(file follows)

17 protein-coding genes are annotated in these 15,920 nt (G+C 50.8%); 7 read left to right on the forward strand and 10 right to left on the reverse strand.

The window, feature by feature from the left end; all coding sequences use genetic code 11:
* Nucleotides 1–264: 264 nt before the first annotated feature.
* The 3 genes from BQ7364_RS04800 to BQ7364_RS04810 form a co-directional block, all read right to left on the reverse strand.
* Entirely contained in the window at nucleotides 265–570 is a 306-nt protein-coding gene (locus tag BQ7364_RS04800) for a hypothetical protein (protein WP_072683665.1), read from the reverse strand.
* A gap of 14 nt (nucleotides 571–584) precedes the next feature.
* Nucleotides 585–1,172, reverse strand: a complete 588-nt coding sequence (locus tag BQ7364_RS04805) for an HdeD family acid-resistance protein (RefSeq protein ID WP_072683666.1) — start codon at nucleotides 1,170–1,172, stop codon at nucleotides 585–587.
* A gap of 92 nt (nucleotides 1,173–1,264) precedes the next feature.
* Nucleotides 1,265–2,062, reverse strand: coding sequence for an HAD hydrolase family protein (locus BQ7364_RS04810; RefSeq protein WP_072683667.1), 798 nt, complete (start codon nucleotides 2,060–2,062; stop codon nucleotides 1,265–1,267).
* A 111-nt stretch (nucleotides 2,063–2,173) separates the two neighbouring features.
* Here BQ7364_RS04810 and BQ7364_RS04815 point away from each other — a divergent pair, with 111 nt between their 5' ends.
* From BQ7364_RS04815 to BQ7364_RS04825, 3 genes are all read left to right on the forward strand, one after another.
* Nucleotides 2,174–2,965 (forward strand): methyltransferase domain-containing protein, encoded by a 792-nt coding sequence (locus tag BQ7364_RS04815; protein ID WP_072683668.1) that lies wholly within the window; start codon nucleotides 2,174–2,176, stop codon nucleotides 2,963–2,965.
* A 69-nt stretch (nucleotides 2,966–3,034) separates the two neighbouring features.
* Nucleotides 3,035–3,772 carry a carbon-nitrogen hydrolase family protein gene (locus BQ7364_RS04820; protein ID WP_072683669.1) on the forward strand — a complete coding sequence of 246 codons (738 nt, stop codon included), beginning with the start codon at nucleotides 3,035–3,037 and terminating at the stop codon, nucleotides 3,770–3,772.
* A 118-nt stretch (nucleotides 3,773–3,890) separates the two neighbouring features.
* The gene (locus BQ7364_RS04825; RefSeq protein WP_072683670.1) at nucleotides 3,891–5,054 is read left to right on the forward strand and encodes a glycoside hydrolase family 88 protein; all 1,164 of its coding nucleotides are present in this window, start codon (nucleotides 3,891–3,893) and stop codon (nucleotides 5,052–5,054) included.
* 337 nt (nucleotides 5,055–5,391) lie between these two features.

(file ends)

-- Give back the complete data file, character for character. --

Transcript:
17 protein-coding genes are annotated in these 15,920 nt (G+C 50.8%); 7 read left to right on the forward strand and 10 right to left on the reverse strand.

The window, feature by feature from the left end; all coding sequences use genetic code 11:
* Nucleotides 1–264: 264 nt before the first annotated feature.
* The 3 genes from BQ7364_RS04800 to BQ7364_RS04810 form a co-directional block, all read right to left on the reverse strand.
* Entirely contained in the window at nucleotides 265–570 is a 306-nt protein-coding gene (locus tag BQ7364_RS04800) for a hypothetical protein (protein WP_072683665.1), read from the reverse strand.
* A gap of 14 nt (nucleotides 571–584) precedes the next feature.
* Nucleotides 585–1,172, reverse strand: a complete 588-nt coding sequence (locus tag BQ7364_RS04805) for an HdeD family acid-resistance protein (RefSeq protein ID WP_072683666.1) — start codon at nucleotides 1,170–1,172, stop codon at nucleotides 585–587.
* A gap of 92 nt (nucleotides 1,173–1,264) precedes the next feature.
* Nucleotides 1,265–2,062, reverse strand: coding sequence for an HAD hydrolase family protein (locus BQ7364_RS04810; RefSeq protein WP_072683667.1), 798 nt, complete (start codon nucleotides 2,060–2,062; stop codon nucleotides 1,265–1,267).
* A 111-nt stretch (nucleotides 2,063–2,173) separates the two neighbouring features.
* Here BQ7364_RS04810 and BQ7364_RS04815 point away from each other — a divergent pair, with 111 nt between their 5' ends.
* From BQ7364_RS04815 to BQ7364_RS04825, 3 genes are all read left to right on the forward strand, one after another.
* Nucleotides 2,174–2,965 (forward strand): methyltransferase domain-containing protein, encoded by a 792-nt coding sequence (locus tag BQ7364_RS04815; protein ID WP_072683668.1) that lies wholly within the window; start codon nucleotides 2,174–2,176, stop codon nucleotides 2,963–2,965.
* A 69-nt stretch (nucleotides 2,966–3,034) separates the two neighbouring features.
* Nucleotides 3,035–3,772 carry a carbon-nitrogen hydrolase family protein gene (locus BQ7364_RS04820; protein ID WP_072683669.1) on the forward strand — a complete coding sequence of 246 codons (738 nt, stop codon included), beginning with the start codon at nucleotides 3,035–3,037 and terminating at the stop codon, nucleotides 3,770–3,772.
* A 118-nt stretch (nucleotides 3,773–3,890) separates the two neighbouring features.
* The gene (locus BQ7364_RS04825; RefSeq protein WP_072683670.1) at nucleotides 3,891–5,054 is read left to right on the forward strand and encodes a glycoside hydrolase family 88 protein; all 1,164 of its coding nucleotides are present in this window, start codon (nucleotides 3,891–3,893) and stop codon (nucleotides 5,052–5,054) included.
* 337 nt (nucleotides 5,055–5,391) lie between these two features.